Does the US Constitution work
The US Constitution, which has existed since September 17, 1787 and was drawn up by delegates, regulates the legal and political order of the United States. The goal was that the weak individual states are united to form a strong, common federation. It prescribes a separation of powers in which the organs of government, legislation and jurisdiction act separately from one another, but also control one another.
The constitutional text originally consisted of seven articles, but has been expanded by 27 articles. The US Constitution describes how the government is to be organized, how the government officials are to be chosen and what rights the central government has to guarantee the citizens. The content is explained below.
US Constitution Explained - A Summary
Building the United States ConstitutionThe US Constitution provides for a tripartite division: On the one hand, there is the executive branch, which is subordinate to the President, on the other hand, the legislative branch, which comprises the two chambers of Congress (Senate and House of Representatives), and then there is the Supreme Court (judiciary), which the highest instance is (Supreme Federal Court and other federal courts). The three powers act independently of each other, but are not completely separate areas. The system of mutual influencing is known as “checks and balances”, ie controls and counterweights.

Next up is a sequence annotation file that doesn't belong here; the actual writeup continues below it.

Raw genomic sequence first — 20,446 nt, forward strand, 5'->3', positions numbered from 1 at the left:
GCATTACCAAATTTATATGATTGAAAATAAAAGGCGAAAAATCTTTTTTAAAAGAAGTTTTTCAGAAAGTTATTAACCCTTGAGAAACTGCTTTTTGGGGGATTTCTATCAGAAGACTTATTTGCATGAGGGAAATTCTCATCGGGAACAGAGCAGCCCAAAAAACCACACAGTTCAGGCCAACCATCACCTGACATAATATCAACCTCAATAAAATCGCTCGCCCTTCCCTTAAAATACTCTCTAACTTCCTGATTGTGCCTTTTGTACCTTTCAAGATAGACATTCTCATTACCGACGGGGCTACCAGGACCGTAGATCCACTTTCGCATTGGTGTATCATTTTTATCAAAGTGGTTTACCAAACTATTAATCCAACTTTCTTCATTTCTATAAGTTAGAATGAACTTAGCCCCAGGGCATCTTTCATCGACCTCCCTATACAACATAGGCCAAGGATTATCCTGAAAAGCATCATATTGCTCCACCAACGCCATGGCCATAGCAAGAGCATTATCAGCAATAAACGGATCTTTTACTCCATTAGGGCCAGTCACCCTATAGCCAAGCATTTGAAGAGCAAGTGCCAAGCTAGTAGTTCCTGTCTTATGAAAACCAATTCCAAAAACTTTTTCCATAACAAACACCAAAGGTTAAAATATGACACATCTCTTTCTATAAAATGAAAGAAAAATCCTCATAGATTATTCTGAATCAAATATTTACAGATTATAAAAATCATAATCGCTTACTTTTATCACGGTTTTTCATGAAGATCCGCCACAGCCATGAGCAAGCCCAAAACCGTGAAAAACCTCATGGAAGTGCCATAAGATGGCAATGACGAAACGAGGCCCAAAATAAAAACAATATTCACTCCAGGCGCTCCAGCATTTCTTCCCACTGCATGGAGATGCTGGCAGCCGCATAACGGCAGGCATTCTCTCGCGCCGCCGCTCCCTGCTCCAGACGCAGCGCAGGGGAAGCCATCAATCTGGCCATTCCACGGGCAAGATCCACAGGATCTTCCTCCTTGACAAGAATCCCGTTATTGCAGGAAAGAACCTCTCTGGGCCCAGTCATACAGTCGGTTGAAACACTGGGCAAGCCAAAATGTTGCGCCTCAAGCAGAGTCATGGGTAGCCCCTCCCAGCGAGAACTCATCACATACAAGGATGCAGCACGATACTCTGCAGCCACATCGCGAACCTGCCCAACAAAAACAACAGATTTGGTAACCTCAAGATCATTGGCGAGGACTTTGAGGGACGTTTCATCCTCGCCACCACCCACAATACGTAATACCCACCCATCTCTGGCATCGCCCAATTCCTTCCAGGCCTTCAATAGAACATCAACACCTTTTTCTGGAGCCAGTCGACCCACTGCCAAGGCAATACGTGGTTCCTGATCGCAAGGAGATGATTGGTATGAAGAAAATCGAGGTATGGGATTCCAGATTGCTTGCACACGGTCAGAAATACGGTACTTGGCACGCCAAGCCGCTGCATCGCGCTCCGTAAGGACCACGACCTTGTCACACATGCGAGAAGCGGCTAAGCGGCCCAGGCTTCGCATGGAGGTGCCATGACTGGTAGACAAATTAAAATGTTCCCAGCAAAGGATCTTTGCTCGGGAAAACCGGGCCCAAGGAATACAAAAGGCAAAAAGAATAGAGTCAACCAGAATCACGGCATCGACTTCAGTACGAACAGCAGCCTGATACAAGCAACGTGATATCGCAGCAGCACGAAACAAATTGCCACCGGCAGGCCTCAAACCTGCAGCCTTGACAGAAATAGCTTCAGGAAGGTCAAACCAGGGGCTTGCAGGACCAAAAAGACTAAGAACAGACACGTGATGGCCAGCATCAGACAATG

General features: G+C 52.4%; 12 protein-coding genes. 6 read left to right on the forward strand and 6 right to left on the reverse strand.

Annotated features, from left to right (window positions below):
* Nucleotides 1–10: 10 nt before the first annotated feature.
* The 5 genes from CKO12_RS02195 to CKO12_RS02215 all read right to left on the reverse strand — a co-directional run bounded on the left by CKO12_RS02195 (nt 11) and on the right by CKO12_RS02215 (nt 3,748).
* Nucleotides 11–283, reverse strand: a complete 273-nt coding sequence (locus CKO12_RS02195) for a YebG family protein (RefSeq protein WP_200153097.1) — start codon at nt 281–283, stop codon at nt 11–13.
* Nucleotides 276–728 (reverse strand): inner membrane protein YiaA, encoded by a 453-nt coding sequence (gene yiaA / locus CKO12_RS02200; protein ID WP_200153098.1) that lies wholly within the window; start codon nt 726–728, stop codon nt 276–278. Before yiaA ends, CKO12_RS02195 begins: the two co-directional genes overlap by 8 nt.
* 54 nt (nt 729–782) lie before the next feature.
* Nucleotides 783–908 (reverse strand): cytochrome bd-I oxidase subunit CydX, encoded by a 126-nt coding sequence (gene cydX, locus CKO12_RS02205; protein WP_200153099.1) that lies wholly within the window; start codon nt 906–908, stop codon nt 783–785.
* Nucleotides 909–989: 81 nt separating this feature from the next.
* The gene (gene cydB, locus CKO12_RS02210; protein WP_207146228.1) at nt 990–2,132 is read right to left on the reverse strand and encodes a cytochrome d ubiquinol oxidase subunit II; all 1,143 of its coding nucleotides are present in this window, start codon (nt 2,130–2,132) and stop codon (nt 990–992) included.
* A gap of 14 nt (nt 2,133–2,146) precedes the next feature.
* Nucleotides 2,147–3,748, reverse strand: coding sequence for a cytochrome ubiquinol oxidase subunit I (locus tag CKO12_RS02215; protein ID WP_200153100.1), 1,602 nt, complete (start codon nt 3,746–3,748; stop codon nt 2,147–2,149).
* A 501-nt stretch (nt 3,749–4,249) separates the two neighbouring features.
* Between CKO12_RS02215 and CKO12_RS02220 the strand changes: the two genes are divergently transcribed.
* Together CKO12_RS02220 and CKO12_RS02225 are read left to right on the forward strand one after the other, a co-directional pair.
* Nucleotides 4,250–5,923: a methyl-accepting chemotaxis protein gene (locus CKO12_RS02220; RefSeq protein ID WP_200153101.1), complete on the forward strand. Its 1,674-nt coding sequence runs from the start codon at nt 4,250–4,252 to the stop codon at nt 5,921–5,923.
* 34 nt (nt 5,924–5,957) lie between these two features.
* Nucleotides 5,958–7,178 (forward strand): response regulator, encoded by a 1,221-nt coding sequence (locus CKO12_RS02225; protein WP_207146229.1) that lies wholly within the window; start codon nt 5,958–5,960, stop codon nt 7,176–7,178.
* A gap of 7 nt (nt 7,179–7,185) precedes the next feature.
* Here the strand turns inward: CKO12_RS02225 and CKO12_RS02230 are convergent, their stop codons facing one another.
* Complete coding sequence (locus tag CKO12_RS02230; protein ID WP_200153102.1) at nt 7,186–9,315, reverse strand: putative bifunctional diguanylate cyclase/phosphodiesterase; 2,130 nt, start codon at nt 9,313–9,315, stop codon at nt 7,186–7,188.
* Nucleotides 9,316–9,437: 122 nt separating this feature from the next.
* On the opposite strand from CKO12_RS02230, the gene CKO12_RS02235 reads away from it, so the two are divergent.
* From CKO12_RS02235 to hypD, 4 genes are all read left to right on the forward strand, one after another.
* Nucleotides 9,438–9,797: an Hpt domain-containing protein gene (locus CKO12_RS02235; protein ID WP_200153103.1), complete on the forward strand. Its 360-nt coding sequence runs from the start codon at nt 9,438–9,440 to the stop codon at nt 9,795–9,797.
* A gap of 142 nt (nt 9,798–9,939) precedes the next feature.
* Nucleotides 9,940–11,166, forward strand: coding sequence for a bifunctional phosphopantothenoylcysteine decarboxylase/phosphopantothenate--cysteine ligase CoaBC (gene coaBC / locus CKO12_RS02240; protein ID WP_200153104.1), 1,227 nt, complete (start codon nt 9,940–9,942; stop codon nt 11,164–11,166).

Contents of the United States Constitution